NOVEMBER OF 1997 FOUND JIM GENTRY, IBE DISTINGUISHED PROFESSOR OF FINANCE, in the Saudi Arabian city of Dhahran, near the Persian Gulf. Under the auspices of the EDC, Gentry taught two, two-day courses on credit analysis valuation to executives at Aramco headquarters. Participants were from Saudi Arabia (60 percent) and other countries (40 percent), including Europe and Australia, as well as the U.S. "It was a unique international experience," Gentry recalls. "And the Aramco facilities are really beautiful."

Tamara Magrina: Muskie Scholar

L e a r n i n g , A m e r i c a n - S t y l e

Sure, it happens. But that doesn't make it easy when it happens to you. Fabulous but scary, that opportunity arises. It will never arise again. And so you fly off into the unknown.

For Tamara Magrina, the chance to come to Commerce for a year and earn an MSBA (Master of Science in Business Administration for International Managers) didn't just mean leaving behind her comfortable job and her secure circle of friends. It meant winging off from her native Ukraine to a faraway land — the remote and mysterious midwest region of the United States. But "because the decision was so difficult to make, the rewards have been enormous," says the 26-year-old grad student, a smile lighting up her thoughtful, pretty face. "I am enjoying it tremendously. I've met a lot of people from other cultures — especially from south Asia. By working with different people you have to try to adapt and find a consensus."

Magrina has come here on a fellowship, sponsored by the American Council of Teachers of Russian (ACTR) and the American Council for Collaboration in Education and Language Study (ACCELS). Funded by the U.S. Information Agency, the Edmund S. Muskie Graduate Fellowship Program was created to offer educational opportunities to citizens of countries in the former Soviet Union. "They announced the competition in the Ukraine. American universities applied to host the students. The agency chose the finalists, and matched them with the universities," Magrina explains.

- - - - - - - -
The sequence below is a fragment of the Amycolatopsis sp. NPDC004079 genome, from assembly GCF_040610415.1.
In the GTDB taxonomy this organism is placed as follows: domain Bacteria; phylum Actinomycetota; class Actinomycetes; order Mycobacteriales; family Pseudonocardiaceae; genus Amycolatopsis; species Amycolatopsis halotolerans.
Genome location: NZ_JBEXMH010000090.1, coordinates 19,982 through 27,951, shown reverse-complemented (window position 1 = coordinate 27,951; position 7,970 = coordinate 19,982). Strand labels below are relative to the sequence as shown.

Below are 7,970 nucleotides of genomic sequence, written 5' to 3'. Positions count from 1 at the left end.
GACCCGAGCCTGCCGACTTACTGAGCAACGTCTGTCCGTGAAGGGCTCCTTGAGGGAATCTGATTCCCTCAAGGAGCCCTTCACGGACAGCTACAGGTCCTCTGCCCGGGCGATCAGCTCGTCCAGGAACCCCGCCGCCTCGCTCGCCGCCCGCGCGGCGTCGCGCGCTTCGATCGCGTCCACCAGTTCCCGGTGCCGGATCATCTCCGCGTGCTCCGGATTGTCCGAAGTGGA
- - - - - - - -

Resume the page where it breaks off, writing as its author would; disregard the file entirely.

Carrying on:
"The competition was very tough for the scholarship," she continues. "I didn't really expect that I would get it." But, among her other virtues, Magrina is modest. Fluent in English and versed in German from her undergraduate studies at Kiev Linguistic University, she began her professional life working for the South African embassy in Kiev. Later she moved on to positions with M&M/Mars, CIBA/Gigy, and Colgate/Palmolive, in the process also earning a business degree from Aggio College. "I like big companies," she says. "You're so much a part of things. There are lots of prospects, and lots of opportunities."

Now she finds herself in the midst of her biggest challenge yet. "I find the program very competitive and demanding. I like that — even though I sometimes complain. It is difficult but so interesting. And it's also quite well planned. I've even had the opportunity to take two elective courses in finance."

But faraway is still far away. "I'm nostalgic," she admits, in the lovely Oxford-accented English she learned at KLU. "I do feel isolated — it's so different from where I was." She regards herself as very fortunate to have enjoyed the company of Mary Ruth and Lowell Getz, her host family. "He was a professor — now he's writing a book. It's so exciting to me to meet someone whose expertise is so distant from what he's doing now."

And she doesn't really have much trouble staying busy. "I mainly study," she says. "Ten or twelve hours a day. When I want to relax I go to Krannert. There are wonderful performances there."

When her year at Commerce winds up, this August, she hopes to begin an internship with a multinational company. Eventually, she'll return to the Ukraine. "There are new businesses and new opportunities there. In the Soviet Union, you didn't stand much of a chance to go anywhere. Now there are new stores, new restaurants, the cultural life is booming."

And she'll meet those changes changed from within. "The point is," Magrina concludes, "you do more than you think you can. Something about this school has made me realize that. Maybe there's a limit to my possibilities, but I haven't reached it."